What the Heck is NTS?

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This is the second in a series of Articles I am writing to try and demystify emergency and disaster communications. This time we will talk a little about the National Traffic System.

What is the National Traffic System?

The Public Service Communications Manual tells us:

“The National Traffic System is a means for systematizing amateur traffic handling facilities by making a structure available for an integrated traffic facility designed to achieve the utmost in two principal objectives: rapid movement of traffic from origin to destination, and training amateur operators to handle written traffic and participate in directed nets. These two objectives, which sometimes conflict with each other, are the underlying foundations of the National Traffic System.“

OK, what does all of that mean? Well the NTS has a structured net schedule which operates in a cyclic fashion so that written message traffic can move through the system in the quickest possible fashion. The NTS has also developed a set of tools that standardize messages as they come into the system and to speed them through the system. Fledgling net controls can also hone their skills by calling one of the semi formal NTS nets so they will be ready when it really counts. Now most of that stuff can be kind of dry and may be the focus of a future article but for now lets go with the basics.

Who should handle traffic?

All amateur radio operators should learn the basics of how to handle NTS message traffic using the standard ARRL Message form. It doesn't matter if you move traffic on phone, CW or by digital means. NTS messages follow the same format on all three. The format that is most commonly used is the standard ARRL radiogram but that may not always be the case. This format has been used for NTS messages for longer than most traffic handlers can remember. If you look around on the world wide web you will find that there are many message forms out there but they all follow the basic radiogram format. The Red Cross health and welfare form is just a radiogram with the Red Cross header on it. The ICS-213 is different but can be adapted to serve.

Why should I learn to handle record message traffic?

Sometime, somewhere you may find yourself in a position where you don't have telephone or cell phone access and you will have the need to move information from point A to point B. It may just be a message to tell loved ones that their family is ok and will contact them soon or it could be a list of supplies that are needed at a hard to get to shelter. If the need for operators is for those that have traffic handling skills and you have not practiced you may find yourself sitting at the staging area playing cards for sticks of gum instead of participating in the recovery operations.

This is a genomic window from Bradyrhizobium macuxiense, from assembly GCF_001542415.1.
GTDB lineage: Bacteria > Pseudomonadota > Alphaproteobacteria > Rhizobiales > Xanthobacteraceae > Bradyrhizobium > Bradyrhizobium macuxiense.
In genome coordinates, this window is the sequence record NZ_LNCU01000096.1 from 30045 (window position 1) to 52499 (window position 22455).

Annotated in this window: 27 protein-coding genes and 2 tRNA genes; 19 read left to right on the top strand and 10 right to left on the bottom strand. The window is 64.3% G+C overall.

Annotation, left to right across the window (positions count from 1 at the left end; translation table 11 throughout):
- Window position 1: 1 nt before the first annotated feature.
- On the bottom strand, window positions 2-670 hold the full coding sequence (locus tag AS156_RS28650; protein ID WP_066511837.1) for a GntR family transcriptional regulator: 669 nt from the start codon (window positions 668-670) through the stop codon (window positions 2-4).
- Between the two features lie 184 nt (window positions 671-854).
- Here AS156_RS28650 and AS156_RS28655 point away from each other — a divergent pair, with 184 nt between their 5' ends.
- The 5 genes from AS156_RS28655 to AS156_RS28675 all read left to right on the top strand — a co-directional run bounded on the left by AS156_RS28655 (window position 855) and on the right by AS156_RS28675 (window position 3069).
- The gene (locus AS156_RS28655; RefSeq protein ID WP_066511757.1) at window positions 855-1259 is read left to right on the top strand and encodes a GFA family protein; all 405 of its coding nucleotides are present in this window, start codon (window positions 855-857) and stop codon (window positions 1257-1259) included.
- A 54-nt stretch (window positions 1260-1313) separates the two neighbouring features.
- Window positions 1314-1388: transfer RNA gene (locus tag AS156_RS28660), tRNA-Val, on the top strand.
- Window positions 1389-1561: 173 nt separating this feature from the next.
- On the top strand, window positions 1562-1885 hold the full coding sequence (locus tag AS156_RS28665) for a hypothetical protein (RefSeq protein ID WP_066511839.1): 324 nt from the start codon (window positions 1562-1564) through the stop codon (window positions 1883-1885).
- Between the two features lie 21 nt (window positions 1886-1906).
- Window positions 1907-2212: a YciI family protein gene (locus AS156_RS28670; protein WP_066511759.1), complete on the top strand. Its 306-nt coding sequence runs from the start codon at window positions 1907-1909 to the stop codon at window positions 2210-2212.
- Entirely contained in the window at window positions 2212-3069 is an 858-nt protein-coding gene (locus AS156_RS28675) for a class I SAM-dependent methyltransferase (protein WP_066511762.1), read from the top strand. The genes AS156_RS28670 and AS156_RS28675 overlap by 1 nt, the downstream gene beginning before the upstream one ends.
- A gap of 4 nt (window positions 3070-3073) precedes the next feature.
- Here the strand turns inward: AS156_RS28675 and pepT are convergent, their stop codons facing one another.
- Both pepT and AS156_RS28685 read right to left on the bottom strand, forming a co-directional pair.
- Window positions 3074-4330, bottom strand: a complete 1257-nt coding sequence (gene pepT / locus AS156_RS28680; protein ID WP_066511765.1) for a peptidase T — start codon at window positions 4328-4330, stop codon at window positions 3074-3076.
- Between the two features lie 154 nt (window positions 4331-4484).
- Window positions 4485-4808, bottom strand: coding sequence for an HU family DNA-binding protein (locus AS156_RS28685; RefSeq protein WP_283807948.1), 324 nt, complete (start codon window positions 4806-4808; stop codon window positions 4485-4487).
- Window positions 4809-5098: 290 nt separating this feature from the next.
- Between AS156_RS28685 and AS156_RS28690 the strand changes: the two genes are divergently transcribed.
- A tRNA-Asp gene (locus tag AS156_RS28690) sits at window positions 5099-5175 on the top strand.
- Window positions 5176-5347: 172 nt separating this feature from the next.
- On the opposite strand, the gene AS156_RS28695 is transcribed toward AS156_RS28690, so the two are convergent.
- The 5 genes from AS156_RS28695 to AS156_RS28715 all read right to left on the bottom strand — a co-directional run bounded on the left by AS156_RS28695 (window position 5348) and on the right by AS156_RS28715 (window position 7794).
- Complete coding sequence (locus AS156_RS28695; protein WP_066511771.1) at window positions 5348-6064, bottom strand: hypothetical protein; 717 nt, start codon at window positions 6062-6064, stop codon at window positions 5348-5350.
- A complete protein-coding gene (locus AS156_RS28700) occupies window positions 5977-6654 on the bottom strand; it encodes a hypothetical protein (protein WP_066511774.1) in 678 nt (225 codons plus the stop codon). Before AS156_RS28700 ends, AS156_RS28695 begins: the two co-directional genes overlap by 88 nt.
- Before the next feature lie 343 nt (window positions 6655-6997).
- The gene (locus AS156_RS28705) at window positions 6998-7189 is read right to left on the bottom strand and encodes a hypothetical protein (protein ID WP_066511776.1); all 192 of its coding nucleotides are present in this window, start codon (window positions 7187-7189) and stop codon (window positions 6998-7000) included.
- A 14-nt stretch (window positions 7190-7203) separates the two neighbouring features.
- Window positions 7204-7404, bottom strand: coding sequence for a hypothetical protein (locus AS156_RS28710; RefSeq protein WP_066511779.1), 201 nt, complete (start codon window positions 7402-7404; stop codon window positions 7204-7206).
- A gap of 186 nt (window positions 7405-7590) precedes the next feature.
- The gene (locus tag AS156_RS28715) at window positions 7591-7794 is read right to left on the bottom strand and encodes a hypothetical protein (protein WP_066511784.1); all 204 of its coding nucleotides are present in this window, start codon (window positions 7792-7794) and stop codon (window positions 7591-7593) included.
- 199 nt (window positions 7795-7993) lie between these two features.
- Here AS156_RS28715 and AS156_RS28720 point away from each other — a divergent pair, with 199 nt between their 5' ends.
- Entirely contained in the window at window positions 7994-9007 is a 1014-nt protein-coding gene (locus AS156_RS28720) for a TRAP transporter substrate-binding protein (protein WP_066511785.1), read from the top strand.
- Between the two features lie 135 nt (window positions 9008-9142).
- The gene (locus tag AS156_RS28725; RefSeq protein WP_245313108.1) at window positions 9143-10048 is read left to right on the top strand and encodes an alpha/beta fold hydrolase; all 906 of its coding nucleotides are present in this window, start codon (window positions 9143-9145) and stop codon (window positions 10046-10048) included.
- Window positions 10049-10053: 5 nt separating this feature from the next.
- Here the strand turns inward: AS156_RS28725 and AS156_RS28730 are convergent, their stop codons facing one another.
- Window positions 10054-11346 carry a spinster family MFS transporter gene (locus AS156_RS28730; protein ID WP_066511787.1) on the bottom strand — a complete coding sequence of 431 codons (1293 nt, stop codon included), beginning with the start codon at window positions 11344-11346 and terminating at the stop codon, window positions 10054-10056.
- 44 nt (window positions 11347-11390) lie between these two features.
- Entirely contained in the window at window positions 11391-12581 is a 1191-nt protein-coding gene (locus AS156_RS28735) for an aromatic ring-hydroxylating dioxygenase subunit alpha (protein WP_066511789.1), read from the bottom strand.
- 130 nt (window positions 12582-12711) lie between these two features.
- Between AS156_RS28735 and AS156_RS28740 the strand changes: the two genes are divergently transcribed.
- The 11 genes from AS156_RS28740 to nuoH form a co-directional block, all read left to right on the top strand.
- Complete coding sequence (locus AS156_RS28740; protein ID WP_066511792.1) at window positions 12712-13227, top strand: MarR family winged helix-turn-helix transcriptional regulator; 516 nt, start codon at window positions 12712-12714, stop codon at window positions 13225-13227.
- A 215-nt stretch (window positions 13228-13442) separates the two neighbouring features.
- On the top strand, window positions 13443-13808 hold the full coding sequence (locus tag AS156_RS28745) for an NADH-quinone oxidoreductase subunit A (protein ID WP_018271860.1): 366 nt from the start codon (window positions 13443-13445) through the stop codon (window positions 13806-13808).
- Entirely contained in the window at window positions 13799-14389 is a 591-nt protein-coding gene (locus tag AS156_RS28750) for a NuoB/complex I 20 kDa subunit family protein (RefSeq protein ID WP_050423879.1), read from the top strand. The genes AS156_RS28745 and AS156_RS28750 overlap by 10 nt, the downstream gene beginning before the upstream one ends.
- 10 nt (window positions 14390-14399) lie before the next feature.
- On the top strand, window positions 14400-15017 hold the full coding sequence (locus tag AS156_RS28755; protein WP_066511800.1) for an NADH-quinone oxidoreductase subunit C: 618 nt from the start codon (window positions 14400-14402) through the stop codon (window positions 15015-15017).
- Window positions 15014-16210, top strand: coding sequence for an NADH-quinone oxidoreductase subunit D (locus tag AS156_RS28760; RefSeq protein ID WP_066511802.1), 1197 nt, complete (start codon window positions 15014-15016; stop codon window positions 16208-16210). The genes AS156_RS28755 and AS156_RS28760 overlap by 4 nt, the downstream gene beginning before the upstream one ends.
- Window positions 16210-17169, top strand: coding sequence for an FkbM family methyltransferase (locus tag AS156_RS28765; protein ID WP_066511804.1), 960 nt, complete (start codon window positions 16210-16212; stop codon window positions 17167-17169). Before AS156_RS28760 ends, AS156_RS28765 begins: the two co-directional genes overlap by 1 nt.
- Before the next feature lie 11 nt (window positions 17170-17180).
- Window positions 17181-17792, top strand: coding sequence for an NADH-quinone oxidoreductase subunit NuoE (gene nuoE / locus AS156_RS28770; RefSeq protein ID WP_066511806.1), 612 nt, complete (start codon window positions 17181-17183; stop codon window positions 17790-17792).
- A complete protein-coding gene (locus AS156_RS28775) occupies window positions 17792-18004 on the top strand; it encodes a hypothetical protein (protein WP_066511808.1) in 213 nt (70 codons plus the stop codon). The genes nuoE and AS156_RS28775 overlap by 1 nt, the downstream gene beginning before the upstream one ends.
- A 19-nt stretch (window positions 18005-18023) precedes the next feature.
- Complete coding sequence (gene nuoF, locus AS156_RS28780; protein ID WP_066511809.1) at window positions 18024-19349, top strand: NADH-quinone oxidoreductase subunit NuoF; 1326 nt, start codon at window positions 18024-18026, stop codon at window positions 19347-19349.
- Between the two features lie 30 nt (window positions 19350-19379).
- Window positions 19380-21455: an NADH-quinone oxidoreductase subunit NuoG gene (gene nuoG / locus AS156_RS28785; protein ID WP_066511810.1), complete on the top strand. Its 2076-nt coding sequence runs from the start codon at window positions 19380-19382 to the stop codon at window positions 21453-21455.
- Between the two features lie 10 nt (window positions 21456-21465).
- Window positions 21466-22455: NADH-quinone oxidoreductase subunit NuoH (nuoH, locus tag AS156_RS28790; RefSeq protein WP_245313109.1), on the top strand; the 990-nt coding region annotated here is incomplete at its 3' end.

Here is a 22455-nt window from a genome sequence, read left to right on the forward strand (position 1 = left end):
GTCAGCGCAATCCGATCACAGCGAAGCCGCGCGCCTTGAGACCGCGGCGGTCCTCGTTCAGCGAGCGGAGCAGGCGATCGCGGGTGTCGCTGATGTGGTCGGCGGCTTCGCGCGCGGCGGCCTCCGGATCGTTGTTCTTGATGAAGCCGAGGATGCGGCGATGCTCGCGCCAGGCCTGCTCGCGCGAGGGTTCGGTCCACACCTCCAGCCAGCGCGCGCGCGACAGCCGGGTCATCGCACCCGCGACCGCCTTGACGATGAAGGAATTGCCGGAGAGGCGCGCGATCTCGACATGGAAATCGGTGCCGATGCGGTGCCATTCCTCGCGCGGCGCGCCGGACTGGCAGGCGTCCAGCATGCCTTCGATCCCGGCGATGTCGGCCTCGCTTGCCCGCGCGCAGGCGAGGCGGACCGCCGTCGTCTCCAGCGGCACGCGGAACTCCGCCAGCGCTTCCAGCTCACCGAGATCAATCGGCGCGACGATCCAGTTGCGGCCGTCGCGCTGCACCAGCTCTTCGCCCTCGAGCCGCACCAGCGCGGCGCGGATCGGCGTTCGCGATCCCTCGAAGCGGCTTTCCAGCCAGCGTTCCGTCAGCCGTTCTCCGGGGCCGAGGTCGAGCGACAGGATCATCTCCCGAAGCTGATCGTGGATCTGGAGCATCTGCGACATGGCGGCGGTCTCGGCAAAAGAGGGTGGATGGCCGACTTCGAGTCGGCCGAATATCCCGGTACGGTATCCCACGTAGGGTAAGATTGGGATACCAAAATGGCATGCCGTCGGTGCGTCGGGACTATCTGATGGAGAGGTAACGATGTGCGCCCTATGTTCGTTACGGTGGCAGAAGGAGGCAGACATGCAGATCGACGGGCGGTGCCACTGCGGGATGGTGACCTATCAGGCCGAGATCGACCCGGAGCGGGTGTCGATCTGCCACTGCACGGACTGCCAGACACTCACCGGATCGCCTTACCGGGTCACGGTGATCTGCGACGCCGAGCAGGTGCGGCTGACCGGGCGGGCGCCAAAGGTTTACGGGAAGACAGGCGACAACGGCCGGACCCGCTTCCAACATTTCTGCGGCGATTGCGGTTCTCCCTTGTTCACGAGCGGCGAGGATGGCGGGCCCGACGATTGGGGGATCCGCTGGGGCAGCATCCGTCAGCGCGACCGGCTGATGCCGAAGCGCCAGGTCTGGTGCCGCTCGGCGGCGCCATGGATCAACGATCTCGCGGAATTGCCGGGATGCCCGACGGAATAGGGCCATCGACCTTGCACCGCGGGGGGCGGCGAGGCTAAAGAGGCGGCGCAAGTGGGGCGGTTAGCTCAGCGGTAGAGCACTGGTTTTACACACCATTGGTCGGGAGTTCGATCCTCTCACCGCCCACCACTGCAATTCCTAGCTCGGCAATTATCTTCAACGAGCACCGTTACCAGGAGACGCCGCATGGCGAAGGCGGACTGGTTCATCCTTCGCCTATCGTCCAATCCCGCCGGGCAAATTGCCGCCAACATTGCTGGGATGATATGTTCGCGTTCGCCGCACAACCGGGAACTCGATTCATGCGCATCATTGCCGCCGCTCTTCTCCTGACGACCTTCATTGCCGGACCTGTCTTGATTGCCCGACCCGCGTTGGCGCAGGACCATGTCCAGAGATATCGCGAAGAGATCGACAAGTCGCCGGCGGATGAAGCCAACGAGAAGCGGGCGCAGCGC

When would NTS be activated?

Well being part of ARES the National Traffic System activates any time ARES is active and can activate independently of ARES if the need to move written Message traffic should arise. During the recovery efforts in California after the Loma Prieta earthquake in 1989 NTS moved health and welfare traffic out of the area for weeks. The same can be said for hurricane Katrina. In both cases NTS operators moved traffic for other organizations also like the Texas Baptist Men, Salvation Army, and the American Red Cross just to name a few.

Well where do I find these NTS Nets?

The best way to find NTS nets is to ask some of the folks you talk to on the air. Normally you can find at least one traffic handler in the bunch. We are lucky here in the DFW area, we have two local traffic nets everyday. If you don't know anybody that can point you to an NTS net then go over to the ARRL website and check out their free net directory. Most NTS nets can be found on 40 Meters during the day and 75 Meters at night. There are even one or two on twenty meters.

OK, how do I become a traffic handler?

Well you the truth of the matter is you already are. Being a member of NTS is like being a member of ARES. Because you are a licensed amateur radio operator you are a member of NTS. The question is are you willing to participate?

Its pretty simple

  • familiarized yourself with the tools (Radiogram, ARL numbered radiogram, etc.)
  • find and participate in a few nets (Local, State, Regional)
  • develop your skill by self training and on air training
  • maybe pass a message or two
  • have a good time

Amateur radio is not “Just a Hobby” sometimes we have to do a little work to accomplish our goals.

That doesn't mean we can't have fun while we do it.

About the Author

Richard KB5JBV has been an Amateur radio operator since 1988. He has held positions with the America Radio Relay League including but not limited to Assistant Section Manager, Official Observer, Official Relay Station, Official Emergency Station, ARES Emergency Coordinator for Resonant Frequency: The Amateur Radio Podcast was created to help get information on amateur radio out to the new ham and the ham that wants to find out more about different aspects of the hobby they are thinking about getting into. So sit back have a drink and enjoy.

Richard KB5JBV has been an Amateur radio operator since 1988. He held positions with the America Radio Relay League including but not limited to Assistant Section Manager, Official Observer, Official Relay Station, Official Emergency Station, ARES Emergency Coordinator for Kaufman County Texas, Volunteer Examiner and Technical Specialist in the North Texas section.

Richard has also served as RACES assistant radio officer for the city of Mesquite, Tx. and among numerous other duties Including club president for the HAM Association of Mesquite Texas.

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